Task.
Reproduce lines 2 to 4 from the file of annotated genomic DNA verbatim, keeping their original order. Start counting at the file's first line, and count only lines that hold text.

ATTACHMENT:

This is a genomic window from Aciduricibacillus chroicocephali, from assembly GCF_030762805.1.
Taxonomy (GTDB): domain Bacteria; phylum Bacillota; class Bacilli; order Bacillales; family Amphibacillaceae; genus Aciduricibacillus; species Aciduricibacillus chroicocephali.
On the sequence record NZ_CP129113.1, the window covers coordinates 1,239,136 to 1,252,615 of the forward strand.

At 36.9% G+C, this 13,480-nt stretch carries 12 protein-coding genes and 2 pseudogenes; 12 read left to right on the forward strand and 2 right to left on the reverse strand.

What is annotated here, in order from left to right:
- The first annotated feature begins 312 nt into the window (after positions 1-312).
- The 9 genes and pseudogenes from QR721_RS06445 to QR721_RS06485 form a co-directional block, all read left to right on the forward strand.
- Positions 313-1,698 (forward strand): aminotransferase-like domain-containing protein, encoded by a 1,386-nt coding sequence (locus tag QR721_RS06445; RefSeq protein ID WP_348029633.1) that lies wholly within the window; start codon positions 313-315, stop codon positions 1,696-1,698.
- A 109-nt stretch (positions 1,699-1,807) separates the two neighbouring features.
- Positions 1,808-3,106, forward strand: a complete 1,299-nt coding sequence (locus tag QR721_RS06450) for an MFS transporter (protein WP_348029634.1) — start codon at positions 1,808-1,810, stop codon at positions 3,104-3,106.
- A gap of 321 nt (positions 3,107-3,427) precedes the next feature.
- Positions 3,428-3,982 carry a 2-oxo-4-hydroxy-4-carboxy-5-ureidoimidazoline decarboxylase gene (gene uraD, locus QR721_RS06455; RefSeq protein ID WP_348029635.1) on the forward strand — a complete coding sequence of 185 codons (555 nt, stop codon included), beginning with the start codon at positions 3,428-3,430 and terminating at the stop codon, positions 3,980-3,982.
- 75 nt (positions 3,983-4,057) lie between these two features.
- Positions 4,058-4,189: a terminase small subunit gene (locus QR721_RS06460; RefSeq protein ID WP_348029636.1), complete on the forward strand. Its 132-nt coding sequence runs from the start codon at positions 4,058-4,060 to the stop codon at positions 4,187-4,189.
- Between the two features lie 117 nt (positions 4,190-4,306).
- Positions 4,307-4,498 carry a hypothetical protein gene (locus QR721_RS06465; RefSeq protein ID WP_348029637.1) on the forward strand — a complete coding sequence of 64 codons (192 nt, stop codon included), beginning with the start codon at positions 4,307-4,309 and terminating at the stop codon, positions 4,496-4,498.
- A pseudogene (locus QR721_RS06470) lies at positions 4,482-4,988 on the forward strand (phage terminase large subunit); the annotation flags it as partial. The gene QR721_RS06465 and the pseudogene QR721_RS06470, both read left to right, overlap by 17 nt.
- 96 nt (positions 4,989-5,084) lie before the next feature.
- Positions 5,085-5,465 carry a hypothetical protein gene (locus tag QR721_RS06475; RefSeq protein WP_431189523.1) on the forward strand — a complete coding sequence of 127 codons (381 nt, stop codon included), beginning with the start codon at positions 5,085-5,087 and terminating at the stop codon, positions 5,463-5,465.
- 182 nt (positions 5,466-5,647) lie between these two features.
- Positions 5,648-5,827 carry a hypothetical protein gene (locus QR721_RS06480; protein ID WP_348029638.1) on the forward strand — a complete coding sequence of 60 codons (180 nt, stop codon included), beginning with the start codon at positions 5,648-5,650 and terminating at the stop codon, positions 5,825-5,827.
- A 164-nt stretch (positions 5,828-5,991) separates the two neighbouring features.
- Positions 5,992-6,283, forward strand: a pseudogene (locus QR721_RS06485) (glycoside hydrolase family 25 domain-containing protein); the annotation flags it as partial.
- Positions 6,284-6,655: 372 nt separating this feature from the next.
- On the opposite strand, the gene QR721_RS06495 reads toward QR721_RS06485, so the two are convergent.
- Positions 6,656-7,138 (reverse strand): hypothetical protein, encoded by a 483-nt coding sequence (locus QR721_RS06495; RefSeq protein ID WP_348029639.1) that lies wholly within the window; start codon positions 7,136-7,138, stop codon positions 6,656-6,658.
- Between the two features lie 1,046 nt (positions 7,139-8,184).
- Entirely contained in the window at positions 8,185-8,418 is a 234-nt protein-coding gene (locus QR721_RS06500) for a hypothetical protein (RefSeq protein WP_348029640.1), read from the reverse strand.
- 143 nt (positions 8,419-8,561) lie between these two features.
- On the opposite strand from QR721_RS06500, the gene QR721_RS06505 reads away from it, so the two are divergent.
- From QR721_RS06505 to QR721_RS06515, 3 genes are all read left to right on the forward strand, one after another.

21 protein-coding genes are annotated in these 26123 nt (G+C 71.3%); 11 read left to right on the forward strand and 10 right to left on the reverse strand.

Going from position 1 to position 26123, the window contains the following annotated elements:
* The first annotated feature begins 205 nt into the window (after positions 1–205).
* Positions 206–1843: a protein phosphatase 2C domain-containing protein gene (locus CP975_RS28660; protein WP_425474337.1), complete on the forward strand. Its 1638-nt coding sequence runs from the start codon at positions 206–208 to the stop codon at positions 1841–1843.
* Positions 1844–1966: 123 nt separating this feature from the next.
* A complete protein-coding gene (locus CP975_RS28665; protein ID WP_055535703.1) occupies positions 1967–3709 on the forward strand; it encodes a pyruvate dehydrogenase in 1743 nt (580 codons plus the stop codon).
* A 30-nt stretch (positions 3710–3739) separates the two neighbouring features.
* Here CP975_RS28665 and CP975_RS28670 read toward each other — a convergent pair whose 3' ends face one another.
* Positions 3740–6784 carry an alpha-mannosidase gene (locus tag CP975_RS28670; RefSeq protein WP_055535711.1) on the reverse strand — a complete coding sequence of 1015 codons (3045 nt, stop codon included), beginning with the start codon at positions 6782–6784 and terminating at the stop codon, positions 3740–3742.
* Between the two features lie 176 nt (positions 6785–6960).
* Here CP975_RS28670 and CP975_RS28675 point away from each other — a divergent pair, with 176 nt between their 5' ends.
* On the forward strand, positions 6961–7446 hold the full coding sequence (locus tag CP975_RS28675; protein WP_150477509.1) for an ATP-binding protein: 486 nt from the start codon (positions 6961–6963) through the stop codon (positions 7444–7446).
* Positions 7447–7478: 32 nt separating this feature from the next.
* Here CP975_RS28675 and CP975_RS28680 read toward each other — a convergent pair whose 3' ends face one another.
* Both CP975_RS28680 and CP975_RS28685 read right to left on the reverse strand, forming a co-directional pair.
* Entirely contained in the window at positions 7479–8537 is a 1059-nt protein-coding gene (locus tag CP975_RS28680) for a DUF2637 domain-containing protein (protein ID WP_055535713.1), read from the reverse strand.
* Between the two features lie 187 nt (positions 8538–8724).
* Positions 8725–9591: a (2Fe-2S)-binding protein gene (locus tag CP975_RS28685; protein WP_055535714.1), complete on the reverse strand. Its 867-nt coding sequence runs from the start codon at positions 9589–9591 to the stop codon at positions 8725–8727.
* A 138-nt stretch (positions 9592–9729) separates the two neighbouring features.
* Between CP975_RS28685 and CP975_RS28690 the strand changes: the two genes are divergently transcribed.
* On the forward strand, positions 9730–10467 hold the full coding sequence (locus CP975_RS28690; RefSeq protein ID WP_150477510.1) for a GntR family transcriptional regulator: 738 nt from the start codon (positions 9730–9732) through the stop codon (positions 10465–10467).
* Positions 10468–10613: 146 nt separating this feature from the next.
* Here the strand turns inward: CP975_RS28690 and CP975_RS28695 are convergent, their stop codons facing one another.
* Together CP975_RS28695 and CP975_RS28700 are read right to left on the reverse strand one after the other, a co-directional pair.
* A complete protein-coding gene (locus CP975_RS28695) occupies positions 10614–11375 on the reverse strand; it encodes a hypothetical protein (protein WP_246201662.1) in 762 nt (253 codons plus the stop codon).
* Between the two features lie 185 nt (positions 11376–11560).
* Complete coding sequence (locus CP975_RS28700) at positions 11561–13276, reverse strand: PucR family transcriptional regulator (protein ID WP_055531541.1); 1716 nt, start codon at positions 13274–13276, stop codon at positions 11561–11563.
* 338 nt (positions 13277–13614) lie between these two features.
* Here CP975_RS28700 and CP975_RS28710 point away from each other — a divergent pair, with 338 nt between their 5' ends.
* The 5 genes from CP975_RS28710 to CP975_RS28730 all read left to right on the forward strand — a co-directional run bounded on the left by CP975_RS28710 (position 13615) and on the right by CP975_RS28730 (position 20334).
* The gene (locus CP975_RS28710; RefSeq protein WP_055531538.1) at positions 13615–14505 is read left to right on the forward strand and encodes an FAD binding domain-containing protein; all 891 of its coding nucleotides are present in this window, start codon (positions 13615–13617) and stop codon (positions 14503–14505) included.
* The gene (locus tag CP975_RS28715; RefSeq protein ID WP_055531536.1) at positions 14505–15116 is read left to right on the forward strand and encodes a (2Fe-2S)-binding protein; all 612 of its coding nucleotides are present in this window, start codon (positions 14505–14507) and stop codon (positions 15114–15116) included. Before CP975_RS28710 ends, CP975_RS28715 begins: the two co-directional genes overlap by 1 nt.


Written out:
Taxonomy (GTDB): domain Bacteria; phylum Bacillota; class Bacilli; order Bacillales; family Amphibacillaceae; genus Aciduricibacillus; species Aciduricibacillus chroicocephali.
On the sequence record NZ_CP129113.1, the window covers coordinates 1,239,136 to 1,252,615 of the forward strand.

At 36.9% G+C, this 13,480-nt stretch carries 12 protein-coding genes and 2 pseudogenes; 12 read left to right on the forward strand and 2 right to left on the reverse strand.